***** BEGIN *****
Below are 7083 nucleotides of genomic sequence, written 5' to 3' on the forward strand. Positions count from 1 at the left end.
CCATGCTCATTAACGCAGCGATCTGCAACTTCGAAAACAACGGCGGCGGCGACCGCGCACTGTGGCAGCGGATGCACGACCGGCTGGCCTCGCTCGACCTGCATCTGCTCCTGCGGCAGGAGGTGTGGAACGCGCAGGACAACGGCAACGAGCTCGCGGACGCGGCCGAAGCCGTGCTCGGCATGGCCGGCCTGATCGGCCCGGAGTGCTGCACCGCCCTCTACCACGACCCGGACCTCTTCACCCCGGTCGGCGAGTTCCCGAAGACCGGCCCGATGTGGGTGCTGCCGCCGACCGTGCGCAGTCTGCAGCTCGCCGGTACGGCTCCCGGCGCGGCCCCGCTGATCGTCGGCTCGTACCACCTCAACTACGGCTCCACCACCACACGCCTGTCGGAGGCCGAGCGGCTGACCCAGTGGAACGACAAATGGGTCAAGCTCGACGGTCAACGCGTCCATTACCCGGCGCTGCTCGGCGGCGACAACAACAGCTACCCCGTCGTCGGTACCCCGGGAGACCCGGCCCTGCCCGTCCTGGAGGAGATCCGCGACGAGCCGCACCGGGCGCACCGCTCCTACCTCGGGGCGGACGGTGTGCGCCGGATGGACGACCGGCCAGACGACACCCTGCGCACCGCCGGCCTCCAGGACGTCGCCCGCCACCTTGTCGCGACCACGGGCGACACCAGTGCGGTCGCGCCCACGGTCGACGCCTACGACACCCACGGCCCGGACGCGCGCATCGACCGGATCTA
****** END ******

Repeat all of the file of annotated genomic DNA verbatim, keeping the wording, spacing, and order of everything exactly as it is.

Below are 7083 nucleotides of genomic sequence, written 5' to 3' on the forward strand. Positions count from 1 at the left end.
CCATGCTCATTAACGCAGCGATCTGCAACTTCGAAAACAACGGCGGCGGCGACCGCGCACTGTGGCAGCGGATGCACGACCGGCTGGCCTCGCTCGACCTGCATCTGCTCCTGCGGCAGGAGGTGTGGAACGCGCAGGACAACGGCAACGAGCTCGCGGACGCGGCCGAAGCCGTGCTCGGCATGGCCGGCCTGATCGGCCCGGAGTGCTGCACCGCCCTCTACCACGACCCGGACCTCTTCACCCCGGTCGGCGAGTTCCCGAAGACCGGCCCGATGTGGGTGCTGCCGCCGACCGTGCGCAGTCTGCAGCTCGCCGGTACGGCTCCCGGCGCGGCCCCGCTGATCGTCGGCTCGTACCACCTCAACTACGGCTCCACCACCACACGCCTGTCGGAGGCCGAGCGGCTGACCCAGTGGAACGACAAATGGGTCAAGCTCGACGGTCAACGCGTCCATTACCCGGCGCTGCTCGGCGGCGACAACAACAGCTACCCCGTCGTCGGTACCCCGGGAGACCCGGCCCTGCCCGTCCTGGAGGAGATCCGCGACGAGCCGCACCGGGCGCACCGCTCCTACCTCGGGGCGGACGGTGTGCGCCGGATGGACGACCGGCCAGACGACACCCTGCGCACCGCCGGCCTCCAGGACGTCGCCCGCCACCTTGTCGCGACCACGGGCGACACCAGTGCGGTCGCGCCCACGGTCGACGCCTACGACACCCACGGCCCGGACGCGCGCATCGACCGGATCTA